A Glance at Grizzlys Glory
Greasy. Slowhy. Murph.
All the old nicknames came flooding back when members of the 1994 Centennial Cup-winning Olds Grizzlys team reunited in Olds for an alumni hockey game in early April to mark the 20th anniversary of the squad winning Canada’s National Junior A Championship.
It’s clear how momentous that championship season was in the lives of these players; they can still recall the most specific details about the final game, the road to the playoffs and even the inside jokes they shared in the locker room.
It took Miro Skovira, now 40, 24 hours to travel from his home in Slovakia to Olds for the April 5 game.
He was one of the heroes of the Centennial Cup final for the Grizzlys, tying the game against the Kelowna Spartans with under a minute left in the third period and giving Olds its chance in overtime to capture the championship.
In his mind, he can still see himself set up to take the historic shot.
“I remember it was one minute left and I go to the net and I see the defenceman shooting the puck to the net and the goalie saved it and the puck goes to me and I just scored upstairs because I see he is down,” Skovira said. “It’s unbelievable feeling that we tied the game 50 seconds before the end.”
He described his goal, and Dave Kirkpatrick’s overtime winner, as “lucky” moments for the team.
But the Grizzlys’ march to the championship after a record-breaking season – Olds went a combined 72-8-2 in the regular season and playoffs, and won its third straight Alberta Junior Hockey League title – had more to do with a “process” of coming together as a cohesive unit under the leadership of coach Chris Stewart, said Jeramie Heistad.
Despite the success the Grizzlys enjoyed throughout that year, it was not a season of “candies and roses.”
“There would be fights at practice,” Heistad said. “It wasn’t all fun and that was part of the success. The people that know Chris, he’s a hard-nosed guy and wouldn’t put up with crap. The beauty of it was, we could be on a 10-game winning streak but he wasn’t happy.”
The moment Heistad remembers as the tipping point of the Centennial Cup came in the Grizzlys’ semifinal against the Weyburn Red Wings.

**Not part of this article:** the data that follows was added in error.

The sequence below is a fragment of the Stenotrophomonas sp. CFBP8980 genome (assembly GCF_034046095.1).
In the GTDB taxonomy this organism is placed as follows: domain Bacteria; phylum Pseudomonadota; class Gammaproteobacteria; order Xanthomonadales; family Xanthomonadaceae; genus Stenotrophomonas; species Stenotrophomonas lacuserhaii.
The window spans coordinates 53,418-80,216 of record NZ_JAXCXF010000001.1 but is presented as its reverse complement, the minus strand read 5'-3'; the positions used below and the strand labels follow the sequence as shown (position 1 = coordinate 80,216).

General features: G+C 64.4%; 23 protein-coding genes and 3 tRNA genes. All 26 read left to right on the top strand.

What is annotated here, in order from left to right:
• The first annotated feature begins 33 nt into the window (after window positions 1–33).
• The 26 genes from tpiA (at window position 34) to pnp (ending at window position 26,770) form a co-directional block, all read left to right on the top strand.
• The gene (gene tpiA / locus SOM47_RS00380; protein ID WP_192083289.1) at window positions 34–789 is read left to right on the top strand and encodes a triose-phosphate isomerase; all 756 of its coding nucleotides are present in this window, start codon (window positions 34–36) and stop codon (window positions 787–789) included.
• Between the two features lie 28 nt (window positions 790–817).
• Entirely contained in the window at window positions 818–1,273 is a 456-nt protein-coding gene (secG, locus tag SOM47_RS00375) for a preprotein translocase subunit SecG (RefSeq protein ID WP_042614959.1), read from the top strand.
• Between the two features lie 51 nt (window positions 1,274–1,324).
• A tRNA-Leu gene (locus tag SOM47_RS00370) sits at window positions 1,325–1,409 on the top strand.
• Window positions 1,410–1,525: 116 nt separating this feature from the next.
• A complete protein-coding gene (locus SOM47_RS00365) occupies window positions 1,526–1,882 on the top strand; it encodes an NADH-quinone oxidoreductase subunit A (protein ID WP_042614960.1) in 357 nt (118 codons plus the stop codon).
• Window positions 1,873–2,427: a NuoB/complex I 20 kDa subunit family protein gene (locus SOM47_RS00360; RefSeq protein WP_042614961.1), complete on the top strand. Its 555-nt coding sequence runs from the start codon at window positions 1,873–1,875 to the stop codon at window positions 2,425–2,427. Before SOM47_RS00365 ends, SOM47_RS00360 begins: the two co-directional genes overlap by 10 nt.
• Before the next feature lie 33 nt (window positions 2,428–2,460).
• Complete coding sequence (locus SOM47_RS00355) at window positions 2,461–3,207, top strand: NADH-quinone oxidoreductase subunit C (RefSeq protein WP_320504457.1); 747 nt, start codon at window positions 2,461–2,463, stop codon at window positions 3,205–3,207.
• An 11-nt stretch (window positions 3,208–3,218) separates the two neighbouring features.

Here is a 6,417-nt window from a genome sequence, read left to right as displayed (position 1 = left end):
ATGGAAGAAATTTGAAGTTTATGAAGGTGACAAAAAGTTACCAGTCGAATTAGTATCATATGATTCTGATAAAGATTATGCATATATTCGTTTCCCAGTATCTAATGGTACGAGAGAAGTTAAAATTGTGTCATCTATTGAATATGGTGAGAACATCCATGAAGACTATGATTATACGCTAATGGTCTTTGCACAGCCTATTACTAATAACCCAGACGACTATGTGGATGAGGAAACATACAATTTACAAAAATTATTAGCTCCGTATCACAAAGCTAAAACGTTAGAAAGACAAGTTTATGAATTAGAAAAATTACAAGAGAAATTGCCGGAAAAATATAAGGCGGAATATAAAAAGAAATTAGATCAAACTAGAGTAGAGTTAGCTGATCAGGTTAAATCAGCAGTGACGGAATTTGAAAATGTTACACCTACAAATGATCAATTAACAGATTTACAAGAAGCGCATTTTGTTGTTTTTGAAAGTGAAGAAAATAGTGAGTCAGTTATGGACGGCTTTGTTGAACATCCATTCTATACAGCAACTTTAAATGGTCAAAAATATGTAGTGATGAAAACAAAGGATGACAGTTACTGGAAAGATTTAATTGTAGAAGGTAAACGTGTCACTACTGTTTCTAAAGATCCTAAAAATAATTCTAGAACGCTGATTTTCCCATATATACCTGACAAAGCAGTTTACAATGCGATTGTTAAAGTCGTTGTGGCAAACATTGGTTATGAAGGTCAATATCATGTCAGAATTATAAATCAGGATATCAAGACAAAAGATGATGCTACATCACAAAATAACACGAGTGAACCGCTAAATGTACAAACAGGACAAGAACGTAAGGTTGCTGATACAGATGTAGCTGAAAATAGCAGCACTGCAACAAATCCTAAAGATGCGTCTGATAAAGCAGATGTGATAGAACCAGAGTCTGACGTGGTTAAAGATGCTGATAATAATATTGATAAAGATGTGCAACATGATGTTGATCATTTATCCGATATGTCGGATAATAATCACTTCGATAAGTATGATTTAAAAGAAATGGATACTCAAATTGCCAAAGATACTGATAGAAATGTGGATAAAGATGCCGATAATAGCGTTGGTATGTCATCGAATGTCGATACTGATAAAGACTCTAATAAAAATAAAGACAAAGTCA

Olds was down by a pair of goals when captain and Olds native Tyler Graham stood up in the dressing room and demonstrated the leadership qualities he had displayed all season.
“He said, ‘Guys, you know what, we’re down 3-1. Do we want this to be our lineage?’ And obviously everybody didn’t want that to happen because we came back and won that game and ultimately won the Centennial Cup,” Heistad said. “Things like that, they go unsaid. The stories of the room, speeches and stuff like that.”
Joe Murphy, the Grizzlys’ all-star forward, said he remembers the team realizing it could go all the way even earlier than that, when Olds beat Kelowna to win the Doyle Cup.
The squad, he said, had become “a little bit of a runaway train at this point.”
“It’d be hard to stop us,” Murphy recalls thinking.
The Grizzlys definitely had a “swagger” going into the Centennial Cup, he added, but also a “quiet, no panic kind of vibe” that kept the team grounded.
“It was probably confidence about talent, probably because of leadership behind the bench.”
And seeing his old teammates again was a reminder that, while winning the Centennial Cup was a monumental achievement, Murphy’s fondest memory of that season is of the people he won the championship with.
“To come back to something like this and see the guys that you spent so much time with, that’s the stuff that meant a lot to me at the time, means more to me now.”
Graham, who is now 41 and still spends a great deal of time in his hometown, said despite the praise his fellow Grizzlys have given him, he remembers winning the cup as a victory brought about by many talented hockey players and a great head coach.
“Stewart, he kept the guys together and focused and had a good game plan. I think we just followed through and believed in him,” Graham said. “Just a lot of skill as well, lots of depth. We had guys in the stands that should have been playing. You could take any one guy out and fill their spot quite easily.”
Graham, who was named Centennial Cup MVP, said the team’s remarkable victory that season has resonated for him throughout the years that followed, and he’s sure his former teammates feel the same way.
“You think of those times quite often actually through the years,” he said. “Things that you learn, the work ethic that you get, how to deal with different personalities, growing to accomplish something as a team.
“I think you apply it to your everyday life quite a bit and I think back to it quite often.”
Story by Paul Everest